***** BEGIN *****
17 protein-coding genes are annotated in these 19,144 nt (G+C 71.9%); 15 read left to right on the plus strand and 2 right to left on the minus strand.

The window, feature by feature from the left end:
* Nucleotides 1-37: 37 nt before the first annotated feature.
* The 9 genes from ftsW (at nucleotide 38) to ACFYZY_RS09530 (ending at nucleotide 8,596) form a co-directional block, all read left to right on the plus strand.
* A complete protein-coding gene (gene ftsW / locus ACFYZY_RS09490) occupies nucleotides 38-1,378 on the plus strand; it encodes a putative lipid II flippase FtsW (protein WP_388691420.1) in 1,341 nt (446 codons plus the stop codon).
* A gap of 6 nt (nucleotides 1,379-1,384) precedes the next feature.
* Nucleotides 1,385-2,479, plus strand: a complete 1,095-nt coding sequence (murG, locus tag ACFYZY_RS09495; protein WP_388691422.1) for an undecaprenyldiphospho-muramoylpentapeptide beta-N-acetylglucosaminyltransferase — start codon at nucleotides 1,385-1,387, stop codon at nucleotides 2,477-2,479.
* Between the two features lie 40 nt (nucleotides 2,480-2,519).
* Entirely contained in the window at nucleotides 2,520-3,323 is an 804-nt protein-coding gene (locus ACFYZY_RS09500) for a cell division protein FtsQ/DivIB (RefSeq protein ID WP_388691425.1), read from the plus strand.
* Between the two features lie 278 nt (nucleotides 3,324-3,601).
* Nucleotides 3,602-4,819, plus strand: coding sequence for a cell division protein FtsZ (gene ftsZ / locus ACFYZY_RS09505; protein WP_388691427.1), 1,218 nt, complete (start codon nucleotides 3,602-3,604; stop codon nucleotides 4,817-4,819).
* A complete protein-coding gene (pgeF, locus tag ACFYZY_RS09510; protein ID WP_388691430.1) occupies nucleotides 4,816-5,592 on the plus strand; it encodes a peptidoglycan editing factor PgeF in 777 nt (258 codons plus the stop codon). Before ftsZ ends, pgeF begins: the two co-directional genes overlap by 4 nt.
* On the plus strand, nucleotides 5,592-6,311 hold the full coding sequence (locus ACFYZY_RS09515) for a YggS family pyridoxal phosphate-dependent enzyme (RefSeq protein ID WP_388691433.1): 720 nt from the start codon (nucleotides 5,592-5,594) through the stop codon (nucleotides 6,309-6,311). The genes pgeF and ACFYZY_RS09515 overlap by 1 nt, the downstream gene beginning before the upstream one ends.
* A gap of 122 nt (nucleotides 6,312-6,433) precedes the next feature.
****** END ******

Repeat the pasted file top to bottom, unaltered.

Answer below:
17 protein-coding genes are annotated in these 19,144 nt (G+C 71.9%); 15 read left to right on the plus strand and 2 right to left on the minus strand.

The window, feature by feature from the left end:
* Nucleotides 1-37: 37 nt before the first annotated feature.
* The 9 genes from ftsW (at nucleotide 38) to ACFYZY_RS09530 (ending at nucleotide 8,596) form a co-directional block, all read left to right on the plus strand.
* A complete protein-coding gene (gene ftsW / locus ACFYZY_RS09490) occupies nucleotides 38-1,378 on the plus strand; it encodes a putative lipid II flippase FtsW (protein WP_388691420.1) in 1,341 nt (446 codons plus the stop codon).
* A gap of 6 nt (nucleotides 1,379-1,384) precedes the next feature.
* Nucleotides 1,385-2,479, plus strand: a complete 1,095-nt coding sequence (murG, locus tag ACFYZY_RS09495; protein WP_388691422.1) for an undecaprenyldiphospho-muramoylpentapeptide beta-N-acetylglucosaminyltransferase — start codon at nucleotides 1,385-1,387, stop codon at nucleotides 2,477-2,479.
* Between the two features lie 40 nt (nucleotides 2,480-2,519).
* Entirely contained in the window at nucleotides 2,520-3,323 is an 804-nt protein-coding gene (locus ACFYZY_RS09500) for a cell division protein FtsQ/DivIB (RefSeq protein ID WP_388691425.1), read from the plus strand.
* Between the two features lie 278 nt (nucleotides 3,324-3,601).
* Nucleotides 3,602-4,819, plus strand: coding sequence for a cell division protein FtsZ (gene ftsZ / locus ACFYZY_RS09505; protein WP_388691427.1), 1,218 nt, complete (start codon nucleotides 3,602-3,604; stop codon nucleotides 4,817-4,819).
* A complete protein-coding gene (pgeF, locus tag ACFYZY_RS09510; protein ID WP_388691430.1) occupies nucleotides 4,816-5,592 on the plus strand; it encodes a peptidoglycan editing factor PgeF in 777 nt (258 codons plus the stop codon). Before ftsZ ends, pgeF begins: the two co-directional genes overlap by 4 nt.
* On the plus strand, nucleotides 5,592-6,311 hold the full coding sequence (locus ACFYZY_RS09515) for a YggS family pyridoxal phosphate-dependent enzyme (RefSeq protein ID WP_388691433.1): 720 nt from the start codon (nucleotides 5,592-5,594) through the stop codon (nucleotides 6,309-6,311). The genes pgeF and ACFYZY_RS09515 overlap by 1 nt, the downstream gene beginning before the upstream one ends.
* A gap of 122 nt (nucleotides 6,312-6,433) precedes the next feature.